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Good Time Girls of the Alaska-Yukon Gold Rush: A Secret History of the Far North

3.72  ·  Rating details ·  415 ratings  ·  60 reviews
In the boomtowns of the Alaska-Yukon stampedes, where gold dust was common currency, the rarest commodity was an attractive woman, and her company could be costly. Author Lael Morgan takes you into the heart of the gold rush demimonde, that "half world" of prostitutes, dance hall girls, and entertainers who lived on the outskirts of polite society. Meet "Dutch Kate" Wilson ...more
Paperback, 352 pages
Published March 1st 1998 by Epicenter Press (first published 1998)
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Mar 14, 2010 rated it it was ok
Recommended to Vicki by: Marie Nentwich
This review has been hidden because it contains spoilers. To view it, click here.
Sue Shipley
Apr 22, 2016 rated it really liked it
Interesting, full of facts and personal stories of the girls of the north. The author ties together many of the stories with the men who owned the dance halls and theaters. Also the men in law enforcement the judges and others. This Book tells of "girls with a heart of gold" with many stories of help to destitute miners and those that fell ill.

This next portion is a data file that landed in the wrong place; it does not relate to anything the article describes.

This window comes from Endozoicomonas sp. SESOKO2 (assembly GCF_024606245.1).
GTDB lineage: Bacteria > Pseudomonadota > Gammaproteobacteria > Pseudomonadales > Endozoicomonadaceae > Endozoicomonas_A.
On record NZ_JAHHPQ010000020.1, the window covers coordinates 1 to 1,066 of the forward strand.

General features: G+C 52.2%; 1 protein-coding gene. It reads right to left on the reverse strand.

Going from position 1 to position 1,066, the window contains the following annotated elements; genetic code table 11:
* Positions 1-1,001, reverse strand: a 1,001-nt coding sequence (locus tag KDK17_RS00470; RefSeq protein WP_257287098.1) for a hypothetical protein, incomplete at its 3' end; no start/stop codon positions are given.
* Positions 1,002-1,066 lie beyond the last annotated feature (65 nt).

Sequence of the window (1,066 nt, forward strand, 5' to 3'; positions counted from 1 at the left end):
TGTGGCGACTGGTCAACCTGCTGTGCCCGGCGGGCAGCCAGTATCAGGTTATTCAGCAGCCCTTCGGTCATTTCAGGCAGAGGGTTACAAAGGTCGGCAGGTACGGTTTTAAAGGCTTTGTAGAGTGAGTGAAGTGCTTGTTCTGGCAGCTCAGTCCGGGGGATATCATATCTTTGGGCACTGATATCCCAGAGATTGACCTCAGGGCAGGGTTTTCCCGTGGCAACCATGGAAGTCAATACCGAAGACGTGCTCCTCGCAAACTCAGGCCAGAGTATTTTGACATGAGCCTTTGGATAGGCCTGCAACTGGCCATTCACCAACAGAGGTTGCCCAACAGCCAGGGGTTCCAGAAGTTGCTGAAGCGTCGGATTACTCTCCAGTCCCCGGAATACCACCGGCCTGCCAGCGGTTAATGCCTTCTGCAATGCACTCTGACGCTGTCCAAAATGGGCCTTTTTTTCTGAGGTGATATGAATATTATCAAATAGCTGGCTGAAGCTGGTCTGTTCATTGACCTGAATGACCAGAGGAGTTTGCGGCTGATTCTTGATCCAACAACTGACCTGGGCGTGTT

The old saying "live fast and die young" certainly applies to many but not all of the girls. Some lived well into their eighties. Wish I had read this bef
Jeff Tucker
Aug 06, 2014 rated it really liked it
The history books tell us that Mrs. T.H. Canham was the first non-native woman to cross Chilkoot Pass into Yukon Territory, but she was actually the first “respectable” woman to make that trek and traveled with her husband in 1888. The first woman to make that dangerous passage was actually a well-known prostitute, “Dutch Kate” Wilson, traveling on her own, in 1887. The discovery of gold in the Klondike region of the Yukon, and later in Alaska, lured thousands of prospectors and adventurers to r ...more
Jul 11, 2015 rated it really liked it
I had a hard time getting into the style this was written in at first, but once I figured that out, it was good fun. I almost could have used more background on the Alaskan frontiers and explications of all the primary source quotes, but the author did a pretty good job fitting enough in and really letting the anecdotes about the women shine.

It really was a different world. It's easy to forget what different personalities flourished in different times. It felt very much like the author was just
May 20, 2016 rated it it was ok
Didn't think this book was as much of the women as it was of the men & the politics of the times during the goldrush. Slightly disappointed, but still made for interesting read as I was up in the area at the time of reading it. ...more
Russell J. J.
Jul 24, 2019 rated it liked it